My husband and I are expecting our second child in 4 months and I really want to nurse him.  He will be a planned C-section this time, so we are hoping for fewer complications.  Is it likely that I will have supply problems again, and is there anything I can do about it?

Dear Erin,

I'm so sorry to hear about all the problems you had breastfeeding your daughter. You deserve congratulations for all the effort you put in.

It's hard to say whether you'll have supply issues with your next baby. Each birth experience is unique, as is each baby. If you don't have the same kind of difficult birth, there's no reason to expect the same kind of problems. This time things might go very smoothly.

There's not much you can do to prepare for breastfeeding, other than to keep yourself healthy and follow a healthy diet. I would suggest nursing the new baby as soon as possible after delivery, and then to nurse as frequently as you can after that.

I wish you the best of luck with your pregnancy and delivery, and if you have more questions, don't hesitate to write back.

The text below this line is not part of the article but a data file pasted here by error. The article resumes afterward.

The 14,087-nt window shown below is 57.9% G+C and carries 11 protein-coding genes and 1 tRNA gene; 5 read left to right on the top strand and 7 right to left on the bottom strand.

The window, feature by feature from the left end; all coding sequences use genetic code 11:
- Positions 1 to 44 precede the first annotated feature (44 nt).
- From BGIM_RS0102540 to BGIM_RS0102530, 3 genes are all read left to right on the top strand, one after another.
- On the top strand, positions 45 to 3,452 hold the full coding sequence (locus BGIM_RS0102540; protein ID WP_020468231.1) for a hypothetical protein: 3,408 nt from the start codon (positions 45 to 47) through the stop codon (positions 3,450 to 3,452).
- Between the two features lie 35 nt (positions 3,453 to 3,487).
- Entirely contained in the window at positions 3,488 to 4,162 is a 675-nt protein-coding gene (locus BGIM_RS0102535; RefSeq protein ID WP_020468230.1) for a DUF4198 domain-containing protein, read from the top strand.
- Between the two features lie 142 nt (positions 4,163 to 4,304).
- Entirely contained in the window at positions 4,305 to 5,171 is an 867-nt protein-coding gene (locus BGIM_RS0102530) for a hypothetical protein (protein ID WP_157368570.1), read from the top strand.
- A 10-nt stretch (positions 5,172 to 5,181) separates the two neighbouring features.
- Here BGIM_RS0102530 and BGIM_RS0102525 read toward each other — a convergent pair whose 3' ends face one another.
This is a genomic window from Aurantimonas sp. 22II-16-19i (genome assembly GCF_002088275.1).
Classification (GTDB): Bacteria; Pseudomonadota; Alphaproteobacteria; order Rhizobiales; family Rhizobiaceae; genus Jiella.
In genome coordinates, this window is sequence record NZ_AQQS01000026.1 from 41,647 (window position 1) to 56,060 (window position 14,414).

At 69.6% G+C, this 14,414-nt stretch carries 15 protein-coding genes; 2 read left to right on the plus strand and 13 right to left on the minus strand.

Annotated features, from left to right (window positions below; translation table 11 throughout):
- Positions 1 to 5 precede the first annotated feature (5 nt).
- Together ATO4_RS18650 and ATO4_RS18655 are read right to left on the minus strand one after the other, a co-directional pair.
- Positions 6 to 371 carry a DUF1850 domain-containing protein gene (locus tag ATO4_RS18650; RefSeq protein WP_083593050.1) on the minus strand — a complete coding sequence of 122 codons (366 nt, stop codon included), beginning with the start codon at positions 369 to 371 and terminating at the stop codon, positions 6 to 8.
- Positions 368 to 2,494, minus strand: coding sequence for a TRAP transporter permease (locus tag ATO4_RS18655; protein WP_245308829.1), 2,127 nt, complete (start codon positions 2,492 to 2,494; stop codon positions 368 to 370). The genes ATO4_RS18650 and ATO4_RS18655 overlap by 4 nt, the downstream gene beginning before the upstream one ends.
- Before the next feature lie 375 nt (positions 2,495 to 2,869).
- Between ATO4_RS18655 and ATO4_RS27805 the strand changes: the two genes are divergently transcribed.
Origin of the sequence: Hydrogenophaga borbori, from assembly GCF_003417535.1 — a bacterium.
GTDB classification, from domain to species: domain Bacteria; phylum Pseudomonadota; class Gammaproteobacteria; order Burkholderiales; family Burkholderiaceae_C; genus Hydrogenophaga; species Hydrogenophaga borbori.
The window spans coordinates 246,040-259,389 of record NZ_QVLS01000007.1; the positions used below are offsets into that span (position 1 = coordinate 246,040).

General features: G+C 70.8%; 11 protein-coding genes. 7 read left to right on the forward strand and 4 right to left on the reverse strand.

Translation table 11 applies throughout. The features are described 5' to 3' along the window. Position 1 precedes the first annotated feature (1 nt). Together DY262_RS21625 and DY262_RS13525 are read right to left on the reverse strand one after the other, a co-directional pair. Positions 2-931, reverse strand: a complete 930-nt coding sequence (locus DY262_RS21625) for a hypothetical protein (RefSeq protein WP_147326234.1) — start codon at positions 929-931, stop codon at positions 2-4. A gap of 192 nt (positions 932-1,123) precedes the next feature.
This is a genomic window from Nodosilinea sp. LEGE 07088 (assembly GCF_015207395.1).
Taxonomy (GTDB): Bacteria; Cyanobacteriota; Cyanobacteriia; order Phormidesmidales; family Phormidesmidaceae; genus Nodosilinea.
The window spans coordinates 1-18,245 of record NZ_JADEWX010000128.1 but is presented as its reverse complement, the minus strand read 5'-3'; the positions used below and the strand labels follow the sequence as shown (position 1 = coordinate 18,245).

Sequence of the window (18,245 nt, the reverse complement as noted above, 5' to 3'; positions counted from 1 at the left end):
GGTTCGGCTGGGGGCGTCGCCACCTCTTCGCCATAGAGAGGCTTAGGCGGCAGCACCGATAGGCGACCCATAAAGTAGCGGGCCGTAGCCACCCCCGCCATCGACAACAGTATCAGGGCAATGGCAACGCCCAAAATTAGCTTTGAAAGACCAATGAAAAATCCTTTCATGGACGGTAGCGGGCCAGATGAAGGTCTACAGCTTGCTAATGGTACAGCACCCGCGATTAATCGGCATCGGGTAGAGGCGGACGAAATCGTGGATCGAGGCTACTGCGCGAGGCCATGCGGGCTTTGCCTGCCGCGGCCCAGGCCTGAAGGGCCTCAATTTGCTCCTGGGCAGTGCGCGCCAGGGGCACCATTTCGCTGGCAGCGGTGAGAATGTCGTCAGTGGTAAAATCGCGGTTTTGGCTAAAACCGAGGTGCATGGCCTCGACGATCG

Best regards,

Sally Wendkos Olds
Author, THE COMPLETE BOOK OF BREASTFEEDING: Olds & Marks, 4th edition, September 2010, published by Workman Publishing, and available in most public libraries, bookstores & La Leche League chapters.  


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Sally Wendkos Olds


What do you want to know about breastfeeding? I can tell you what`s good for the baby, what`s good for the mother -- and the father, how it`s related to a woman`s sexuality, how working moms can nurse, how to overcome obstacles, and lots more. As the author of THE COMPLETE BOOK OF BREASTFEEDING and author or coauthor of 8 other books and more than 200 articles about child and adult development, I can offer sound, sensible advice on breastfeeding, child care and family issues.